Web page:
Tiffany & Co achieved an increase in Australian sales but a fall in overall global net sales

Tiffany & Co’s Australian sales increased in 2015, despite the negative impact the strong US dollar had on the company’s global results.

For both the fourth quarter of 2015 and the full year, Tiffany & Co revenue on a constant-exchange-rate basis rose in Australia, although the exact amount was not specified in the company’s latest financial statement.

From a broader Asia-Pacific perspective, sales in the region lifted 3 per cent for the 12 months ended 31 January 2016, with same-store sales said to be “unchanged”. For the fourth quarter alone, however, total sales and same-store sales declined 3 per cent and 8 per cent, respectively.

The Asia-Pacific market accounted for 24 per cent of Tiffany & Co’s US$4.1 billion (AU$5.4 b) global net sales over 2015. This full year global sales result was a 3 per cent decrease in US dollars compared with 2014 but a 2 per cent increase on a constant-exchange-rate basis. Same-store sales were said to be equal to the prior year.

On a constant-exchange-rate basis, full-year net sales in the Americas decreased 2 per cent, while revenue in Japan and Europe increased 10 per cent and 12 per cent, respectively. Total sales across all other regions fell 13 per cent.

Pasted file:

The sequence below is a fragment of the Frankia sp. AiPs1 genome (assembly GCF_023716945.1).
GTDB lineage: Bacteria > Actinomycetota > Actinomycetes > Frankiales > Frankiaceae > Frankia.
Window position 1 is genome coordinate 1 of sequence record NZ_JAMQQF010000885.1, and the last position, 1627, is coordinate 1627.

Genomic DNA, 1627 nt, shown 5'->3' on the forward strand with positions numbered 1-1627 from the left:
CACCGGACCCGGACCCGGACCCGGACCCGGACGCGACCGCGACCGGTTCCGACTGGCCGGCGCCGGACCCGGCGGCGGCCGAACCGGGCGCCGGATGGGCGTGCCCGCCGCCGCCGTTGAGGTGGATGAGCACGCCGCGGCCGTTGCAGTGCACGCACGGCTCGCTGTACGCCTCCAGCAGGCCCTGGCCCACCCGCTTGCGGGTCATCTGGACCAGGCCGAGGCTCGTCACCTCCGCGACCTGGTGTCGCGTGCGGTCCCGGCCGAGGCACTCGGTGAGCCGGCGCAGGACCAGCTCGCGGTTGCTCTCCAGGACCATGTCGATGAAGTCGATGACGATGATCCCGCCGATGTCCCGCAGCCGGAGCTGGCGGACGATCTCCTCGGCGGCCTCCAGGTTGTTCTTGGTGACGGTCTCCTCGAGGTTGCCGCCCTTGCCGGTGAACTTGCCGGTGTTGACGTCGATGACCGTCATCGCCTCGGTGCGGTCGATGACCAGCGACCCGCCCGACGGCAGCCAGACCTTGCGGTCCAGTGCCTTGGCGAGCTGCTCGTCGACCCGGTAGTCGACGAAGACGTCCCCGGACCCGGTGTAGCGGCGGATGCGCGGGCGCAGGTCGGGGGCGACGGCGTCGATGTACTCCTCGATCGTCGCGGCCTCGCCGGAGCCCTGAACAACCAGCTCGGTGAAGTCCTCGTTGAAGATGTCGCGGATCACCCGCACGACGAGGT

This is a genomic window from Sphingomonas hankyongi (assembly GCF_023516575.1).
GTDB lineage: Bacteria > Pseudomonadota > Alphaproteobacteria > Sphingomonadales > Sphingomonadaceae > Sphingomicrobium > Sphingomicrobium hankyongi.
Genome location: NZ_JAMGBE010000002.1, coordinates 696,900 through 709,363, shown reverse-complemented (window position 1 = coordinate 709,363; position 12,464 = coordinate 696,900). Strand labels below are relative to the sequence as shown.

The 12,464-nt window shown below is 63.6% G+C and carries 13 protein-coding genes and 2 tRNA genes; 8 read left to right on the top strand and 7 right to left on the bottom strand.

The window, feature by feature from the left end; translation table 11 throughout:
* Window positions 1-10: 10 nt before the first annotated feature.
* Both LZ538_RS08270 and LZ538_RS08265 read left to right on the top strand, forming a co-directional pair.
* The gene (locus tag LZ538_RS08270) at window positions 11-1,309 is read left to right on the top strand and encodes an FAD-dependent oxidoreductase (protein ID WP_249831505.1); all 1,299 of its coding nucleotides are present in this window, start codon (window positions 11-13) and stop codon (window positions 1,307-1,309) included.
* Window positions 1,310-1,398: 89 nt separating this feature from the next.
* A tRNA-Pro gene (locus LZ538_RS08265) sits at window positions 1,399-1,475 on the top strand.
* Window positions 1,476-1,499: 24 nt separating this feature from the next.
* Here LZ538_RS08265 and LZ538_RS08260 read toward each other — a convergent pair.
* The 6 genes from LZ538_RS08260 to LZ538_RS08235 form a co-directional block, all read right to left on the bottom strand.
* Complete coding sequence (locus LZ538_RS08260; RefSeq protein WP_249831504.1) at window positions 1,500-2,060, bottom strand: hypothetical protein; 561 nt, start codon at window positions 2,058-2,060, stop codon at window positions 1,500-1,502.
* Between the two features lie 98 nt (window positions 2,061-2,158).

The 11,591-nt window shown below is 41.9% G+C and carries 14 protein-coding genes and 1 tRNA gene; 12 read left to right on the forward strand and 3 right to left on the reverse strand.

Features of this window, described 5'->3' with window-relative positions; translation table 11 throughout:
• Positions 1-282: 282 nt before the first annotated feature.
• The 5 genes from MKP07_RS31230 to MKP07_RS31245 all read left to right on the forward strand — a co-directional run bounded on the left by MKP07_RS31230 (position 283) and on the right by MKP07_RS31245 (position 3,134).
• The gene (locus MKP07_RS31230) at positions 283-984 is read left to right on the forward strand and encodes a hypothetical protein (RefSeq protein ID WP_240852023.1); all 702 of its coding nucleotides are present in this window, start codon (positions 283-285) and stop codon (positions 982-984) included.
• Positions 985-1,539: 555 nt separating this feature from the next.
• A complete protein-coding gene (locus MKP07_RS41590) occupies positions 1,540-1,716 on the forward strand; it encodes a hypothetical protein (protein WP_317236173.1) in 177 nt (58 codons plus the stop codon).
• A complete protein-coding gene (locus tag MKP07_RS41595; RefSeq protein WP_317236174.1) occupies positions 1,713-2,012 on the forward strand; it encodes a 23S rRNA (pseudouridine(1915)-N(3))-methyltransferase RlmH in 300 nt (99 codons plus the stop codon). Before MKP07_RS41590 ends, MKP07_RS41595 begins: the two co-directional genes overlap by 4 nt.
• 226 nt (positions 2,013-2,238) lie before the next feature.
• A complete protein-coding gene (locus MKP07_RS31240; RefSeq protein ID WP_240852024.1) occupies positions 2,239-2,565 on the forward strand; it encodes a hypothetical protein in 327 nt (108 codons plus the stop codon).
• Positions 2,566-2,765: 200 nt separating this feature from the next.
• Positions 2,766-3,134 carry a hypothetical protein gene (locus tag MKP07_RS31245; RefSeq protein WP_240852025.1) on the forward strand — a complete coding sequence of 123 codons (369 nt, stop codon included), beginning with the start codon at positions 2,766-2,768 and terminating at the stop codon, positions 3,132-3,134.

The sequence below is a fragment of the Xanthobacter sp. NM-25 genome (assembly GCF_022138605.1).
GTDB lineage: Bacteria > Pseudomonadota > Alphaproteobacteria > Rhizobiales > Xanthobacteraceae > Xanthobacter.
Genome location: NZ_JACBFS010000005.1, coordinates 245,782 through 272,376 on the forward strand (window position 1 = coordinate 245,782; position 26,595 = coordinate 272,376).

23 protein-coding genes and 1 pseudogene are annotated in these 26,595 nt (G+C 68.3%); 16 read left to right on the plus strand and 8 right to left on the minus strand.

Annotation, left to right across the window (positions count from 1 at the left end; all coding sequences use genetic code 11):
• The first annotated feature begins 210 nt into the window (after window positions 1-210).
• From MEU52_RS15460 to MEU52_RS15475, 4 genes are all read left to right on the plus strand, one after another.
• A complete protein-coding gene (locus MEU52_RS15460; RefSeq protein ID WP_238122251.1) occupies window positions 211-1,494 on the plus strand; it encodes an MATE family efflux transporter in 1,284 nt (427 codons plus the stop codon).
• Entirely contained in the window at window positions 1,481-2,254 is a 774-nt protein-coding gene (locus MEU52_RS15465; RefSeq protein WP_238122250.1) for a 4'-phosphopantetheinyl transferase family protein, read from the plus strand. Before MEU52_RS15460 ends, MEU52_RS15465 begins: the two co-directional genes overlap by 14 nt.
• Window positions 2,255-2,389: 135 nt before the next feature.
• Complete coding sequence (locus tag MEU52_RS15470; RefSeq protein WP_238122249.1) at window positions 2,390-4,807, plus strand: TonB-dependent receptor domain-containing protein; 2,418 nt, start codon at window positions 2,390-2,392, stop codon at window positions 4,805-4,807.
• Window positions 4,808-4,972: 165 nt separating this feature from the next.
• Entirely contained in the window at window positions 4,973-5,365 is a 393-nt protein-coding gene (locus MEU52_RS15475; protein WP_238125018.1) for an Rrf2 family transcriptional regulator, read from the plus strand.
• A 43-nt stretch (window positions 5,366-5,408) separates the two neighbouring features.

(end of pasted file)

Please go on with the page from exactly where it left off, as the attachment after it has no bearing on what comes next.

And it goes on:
Ongoing pressure
Frederic Cumenal, Tiffany & Co CEO

Frederic Cumenal, Tiffany & Co CEO

In US dollars, every region reported revenue declines, reflecting the impact of the strong US currency. Net earnings of US$493.8 million (AU$651.1 m) were also 9 per cent lower than the previous year.

“We faced various challenges during the year that negatively affected our financial results, especially related to the strong US dollar,” Tiffany & Co CEO Frederic Cumenal stated.

“However, our management team continued to pursue initiatives to strengthen Tiffany’s abilities to serve our clientele effectively and deliver extraordinary products and experiences. This included introducing a range of enticing new products spanning diamonds to silver jewellery, and enhancing our global store base.”

Cumenal admitted the 2015 financial results had not met the company’s earlier forecasts. He additionally predicted that sales and earnings would continue to be “pressured” throughout 2016, particularly by the further strengthening of the US dollar and “volatile and uncertain economic and equity market conditions”. However, the company’s 2016 forecast assumed “gradual improvements” later in the year.

As at 31 January, Tiffany & Co operated 307 stores – 81 in the Asia-Pacific region, 124 in the Americas, 56 in Japan, 41 in Europe and five in the United Arab Emirates.


[source :-jewellermagazine]